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The ways in which Shakespeare portrays the themes of deception and jealousy In Othello the play and Othello the character.

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The ways in which Shakespeare portrays the themes of deception and jealousy In Othello the play and Othello the character The main characters in relation to jealousy in the play are Othello and Desdemona. Desdemona is the object of Othello's jealousy, which is planted in his mind by Iago's deception. This enhances Othello's position in the minds of the audience as the tragic hero, and deeply links these two themes. The very status of being the tragic hero in the minds of the audience enhances our sense of his deception by Iago. His complete trust in Iago makes Iago seem all the more evil and deceitful in our eyes. Othello's trust in him is demonstrated early in the play: "Honest Iago, My Desdemona must I leave thee." Act 1 scene 3 Ironically, this show of his complete trust in Iago could in fact serve as a prompt for his plan to bring down Othello (his plan is at this stage undeveloped, although even when it is in progress, it relies as much upon Iago's resourcefulness and fleetness of mind as it does upon prior planning). ...read more.


His subsequent speech affirms his status as a good, careful man who has given his life's service to Venice and is brought down by the evil scheming of one to whose behaviour he is unsure of how to react. However, Iago's deception of him causes him to descend into jealousy and complete helplessness of position, and he eventually destroys himself. Through all this, although he becomes suspicious of Iago at one point, he believes him unconditionally after Iago gives him fabricated circumstantial evidence. Iago has the complete trust of Othello, as is demonstrated by Othello's lines, "For such things, in a false and disloyal knave Are tricks of custom, but in a man that's just They're close dilutions, working from the heart, That passion cannot rule." Act 3 scene 3 This actually tells us that if Iago were a deceitful person, Othello would not have believed him. ...read more.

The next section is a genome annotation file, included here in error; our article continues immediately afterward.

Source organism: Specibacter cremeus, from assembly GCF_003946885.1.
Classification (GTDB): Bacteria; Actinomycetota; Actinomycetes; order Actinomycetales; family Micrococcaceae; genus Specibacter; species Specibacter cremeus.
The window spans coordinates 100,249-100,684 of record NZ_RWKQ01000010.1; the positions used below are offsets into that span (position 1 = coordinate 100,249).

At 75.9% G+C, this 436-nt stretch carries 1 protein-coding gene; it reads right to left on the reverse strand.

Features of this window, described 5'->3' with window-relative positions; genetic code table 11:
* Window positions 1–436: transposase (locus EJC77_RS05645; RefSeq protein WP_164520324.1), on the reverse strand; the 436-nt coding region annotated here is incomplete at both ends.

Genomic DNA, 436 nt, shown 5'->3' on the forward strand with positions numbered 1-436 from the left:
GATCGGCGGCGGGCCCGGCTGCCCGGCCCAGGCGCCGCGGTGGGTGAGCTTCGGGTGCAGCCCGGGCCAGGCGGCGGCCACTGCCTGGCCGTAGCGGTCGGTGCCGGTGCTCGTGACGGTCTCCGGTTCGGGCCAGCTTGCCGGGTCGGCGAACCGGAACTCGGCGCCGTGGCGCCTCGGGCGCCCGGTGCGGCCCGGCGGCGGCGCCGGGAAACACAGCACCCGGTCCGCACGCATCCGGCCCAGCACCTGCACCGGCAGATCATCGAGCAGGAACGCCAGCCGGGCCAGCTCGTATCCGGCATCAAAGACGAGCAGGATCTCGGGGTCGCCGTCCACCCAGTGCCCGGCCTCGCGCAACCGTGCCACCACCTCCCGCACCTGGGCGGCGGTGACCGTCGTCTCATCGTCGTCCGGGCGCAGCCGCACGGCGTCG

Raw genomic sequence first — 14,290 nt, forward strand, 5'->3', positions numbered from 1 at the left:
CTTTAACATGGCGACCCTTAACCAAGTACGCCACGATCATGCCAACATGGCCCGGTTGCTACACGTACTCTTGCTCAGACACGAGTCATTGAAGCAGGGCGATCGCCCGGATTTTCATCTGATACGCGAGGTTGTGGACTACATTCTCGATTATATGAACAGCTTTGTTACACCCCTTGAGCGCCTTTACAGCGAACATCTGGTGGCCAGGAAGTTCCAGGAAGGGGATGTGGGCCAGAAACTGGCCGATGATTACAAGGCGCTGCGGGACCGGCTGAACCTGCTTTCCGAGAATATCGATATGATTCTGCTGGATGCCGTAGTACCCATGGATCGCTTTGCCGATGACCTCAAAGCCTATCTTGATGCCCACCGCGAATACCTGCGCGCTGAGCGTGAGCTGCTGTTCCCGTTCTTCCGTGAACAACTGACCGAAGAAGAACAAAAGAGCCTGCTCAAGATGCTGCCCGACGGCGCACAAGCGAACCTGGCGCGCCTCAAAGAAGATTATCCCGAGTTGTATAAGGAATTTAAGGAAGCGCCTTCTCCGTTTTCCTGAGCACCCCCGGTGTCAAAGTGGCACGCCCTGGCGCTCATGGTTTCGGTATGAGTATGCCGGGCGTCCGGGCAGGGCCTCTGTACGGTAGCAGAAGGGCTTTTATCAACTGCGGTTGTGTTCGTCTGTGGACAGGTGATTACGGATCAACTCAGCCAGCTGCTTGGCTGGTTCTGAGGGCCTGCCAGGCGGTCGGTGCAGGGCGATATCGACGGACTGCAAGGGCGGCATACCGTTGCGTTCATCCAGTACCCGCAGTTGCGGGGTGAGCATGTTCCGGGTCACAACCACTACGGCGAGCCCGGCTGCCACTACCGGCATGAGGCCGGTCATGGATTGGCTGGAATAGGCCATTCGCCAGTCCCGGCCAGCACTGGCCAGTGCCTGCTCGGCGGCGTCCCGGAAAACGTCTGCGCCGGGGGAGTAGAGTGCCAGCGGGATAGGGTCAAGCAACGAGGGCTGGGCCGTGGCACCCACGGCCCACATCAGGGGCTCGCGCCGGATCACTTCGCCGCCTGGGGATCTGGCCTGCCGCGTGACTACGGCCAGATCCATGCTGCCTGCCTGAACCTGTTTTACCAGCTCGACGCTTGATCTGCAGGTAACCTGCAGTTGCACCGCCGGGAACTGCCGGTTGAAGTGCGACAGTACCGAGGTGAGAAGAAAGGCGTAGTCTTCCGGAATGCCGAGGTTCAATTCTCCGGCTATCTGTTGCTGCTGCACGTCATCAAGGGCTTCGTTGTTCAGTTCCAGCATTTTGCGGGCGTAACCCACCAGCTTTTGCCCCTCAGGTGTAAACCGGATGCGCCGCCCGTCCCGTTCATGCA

The realisation of what he has done in committing this act eventually drives Othello to kill himself. Through this detailed assessment and evaluation of these themes, I have made it clear how Iago deceives everyone everybody who knows him with his quickness of mind and meticulous planning combined. By the end, however, he is not in control of the situation and can only try to change events, as is revealed in his line, "This is the night, that either makes me or fordoes me." Act 5, scene 1 I have also noted how Iago's deception leads to Othello's jealousy and its counterproductive (at least for Iago, and everyone involved) outcome, heavy with the moral that Iago's plotting and scheming does not work and is his eventual undoing. The complete futility and heartlessness of Iago's most evil of plots is summed up by one of the final lines of a character whose death is an unneeded by-product of Iago's cold-hearted plot, Desdemona: "A guiltless death I die" Desdemona, Act 5 scene 2, line 123 ...read more.

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